Stain or paint?
If Paint then consider oil. Sherwin Williams Proclassic oil based is worth the exorbitant cost per gallon. Prime and paint with that stuff and it is rock solid enamel.
Building on what Tyler said, you can go for a simple replacement. I know when you hear replacing you think of a large lump sum of $. "Chinese" cabinets are making a presence down here in Florida. They're basically cheap cabinets that look amazing. To be honest they're not even that bad, they're made a lot quicker. If you have a local IKEA, they offer a cheap alternative. Another alternative that I have seen is people wrapping them, similar to like a car wrap.
I used general finishes java gel stain. It is a urethane finish so similar to poly. I cannot post a photo but photos are all over the internet. Mine turned out nice and still look like stained wood cabinets, not painted.
@Tyler Resnick I was under the impression that stain(or gel) was more durable than paint.... but I’m fairly clueless (hence the question lol)
@Marian Smith how difficult was the process & how well do you think they’ll hold up? Since this is a rental I’m concerned about durability. If there isn’t a durable, simple (i use that term loosely lol) solution I may not touch them because they’re still in great shape- just not a fan of the light oak finish.
I've used the Rustoleum Cabinet Transformations. It took forever and was way more work than I was expecting, but they still look good after about 2 years. I wouldn't do it again for a rental though.
In May will be 4 years and it looks good. It lays on top like paint but you can touch up easily. Better than white. I personally would not go to the trouble unless selling, but my tenants all remarked on how they liked it. The java color matches a lot of newer furniture and looks very contemporary. I would not use it on arched doors...personal preference.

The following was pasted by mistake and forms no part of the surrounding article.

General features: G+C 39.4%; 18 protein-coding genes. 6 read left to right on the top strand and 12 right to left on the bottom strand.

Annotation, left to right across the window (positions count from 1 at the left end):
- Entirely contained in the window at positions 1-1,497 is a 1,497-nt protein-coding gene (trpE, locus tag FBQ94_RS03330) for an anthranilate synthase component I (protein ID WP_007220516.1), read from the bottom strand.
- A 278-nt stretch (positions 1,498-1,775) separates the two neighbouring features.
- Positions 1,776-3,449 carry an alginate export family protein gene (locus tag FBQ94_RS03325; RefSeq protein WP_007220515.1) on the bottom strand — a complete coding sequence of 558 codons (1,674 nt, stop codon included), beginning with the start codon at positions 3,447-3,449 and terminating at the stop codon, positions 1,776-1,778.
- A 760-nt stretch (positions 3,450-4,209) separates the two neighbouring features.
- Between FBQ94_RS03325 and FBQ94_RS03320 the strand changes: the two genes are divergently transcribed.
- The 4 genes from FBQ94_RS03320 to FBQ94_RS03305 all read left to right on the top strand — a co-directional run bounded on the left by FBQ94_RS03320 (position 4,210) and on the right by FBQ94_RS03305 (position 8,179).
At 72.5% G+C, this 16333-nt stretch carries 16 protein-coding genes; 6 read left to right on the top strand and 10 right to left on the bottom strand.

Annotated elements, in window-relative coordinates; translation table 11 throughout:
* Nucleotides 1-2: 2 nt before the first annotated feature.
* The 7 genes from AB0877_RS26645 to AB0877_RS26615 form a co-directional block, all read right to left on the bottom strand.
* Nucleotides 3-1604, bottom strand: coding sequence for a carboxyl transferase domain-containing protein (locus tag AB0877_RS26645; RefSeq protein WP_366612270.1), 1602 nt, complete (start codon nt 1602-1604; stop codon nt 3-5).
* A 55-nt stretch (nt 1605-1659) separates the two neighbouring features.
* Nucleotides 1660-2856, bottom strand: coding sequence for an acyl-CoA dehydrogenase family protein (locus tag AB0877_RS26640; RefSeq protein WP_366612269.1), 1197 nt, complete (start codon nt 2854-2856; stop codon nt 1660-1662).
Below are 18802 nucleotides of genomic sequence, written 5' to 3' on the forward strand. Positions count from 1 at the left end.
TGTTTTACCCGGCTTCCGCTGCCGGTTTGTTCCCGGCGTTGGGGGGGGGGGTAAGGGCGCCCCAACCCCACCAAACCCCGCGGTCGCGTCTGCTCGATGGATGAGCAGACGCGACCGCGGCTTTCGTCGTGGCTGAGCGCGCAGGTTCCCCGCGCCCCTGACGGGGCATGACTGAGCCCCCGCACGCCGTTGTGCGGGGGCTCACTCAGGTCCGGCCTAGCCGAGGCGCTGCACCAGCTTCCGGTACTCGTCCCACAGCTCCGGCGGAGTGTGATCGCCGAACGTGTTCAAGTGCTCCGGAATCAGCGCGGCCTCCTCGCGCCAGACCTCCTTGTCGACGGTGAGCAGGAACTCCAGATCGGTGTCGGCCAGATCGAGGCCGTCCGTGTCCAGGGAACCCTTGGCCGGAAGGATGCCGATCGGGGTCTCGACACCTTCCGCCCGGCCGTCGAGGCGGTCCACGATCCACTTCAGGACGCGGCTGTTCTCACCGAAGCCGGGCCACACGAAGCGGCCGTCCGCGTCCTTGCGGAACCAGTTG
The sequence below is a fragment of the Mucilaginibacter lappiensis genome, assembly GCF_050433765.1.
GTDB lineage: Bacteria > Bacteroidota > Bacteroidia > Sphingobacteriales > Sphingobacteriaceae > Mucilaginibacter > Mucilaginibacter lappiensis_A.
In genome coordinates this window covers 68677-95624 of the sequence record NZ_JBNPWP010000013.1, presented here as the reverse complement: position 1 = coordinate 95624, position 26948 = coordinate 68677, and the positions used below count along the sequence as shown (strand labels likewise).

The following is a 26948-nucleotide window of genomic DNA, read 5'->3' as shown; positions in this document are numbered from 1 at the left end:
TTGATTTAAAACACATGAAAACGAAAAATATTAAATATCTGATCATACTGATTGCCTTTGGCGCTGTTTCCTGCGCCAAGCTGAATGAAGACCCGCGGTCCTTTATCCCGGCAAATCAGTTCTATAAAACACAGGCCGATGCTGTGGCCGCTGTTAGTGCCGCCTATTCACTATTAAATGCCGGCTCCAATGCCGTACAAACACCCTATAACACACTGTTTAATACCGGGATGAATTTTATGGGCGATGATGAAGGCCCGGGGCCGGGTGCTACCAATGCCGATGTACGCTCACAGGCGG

Sander and paint it white color which is popular. Install new style handle hardware. Reface is good. You will get more value with this change.
If you paint previously unpainted cabinets, especially if the have a clear coat on them, picking the proper primer is critical for a durable paint job. If you don’t want to get carried away with sanding the clear coat off, grab a can of XIM Fusion Bonder Primer (expensive but good $50 + per Gal). It will etch the clear coat so you get good adhesion with your paint. Apply the primer liberally and allow proper time to cure. I recommend shooting cabinets with an airless paint sprayer if you want them to look good without residual fibers from a roller or orange peeling/brush streaking. Double coat with paint. To really ensure a good durable finish, apply Polycrylic clear coat over the finished paint job (or staining) following at least 48-hrs of curing. That stuff will add a hard shell over the paint so you have armor above the coating. You can get it in any sheen so it will not change the appearance of your paint if you don’t want it to and it is perfectly clear/does not yellow over time like polyeurethene.
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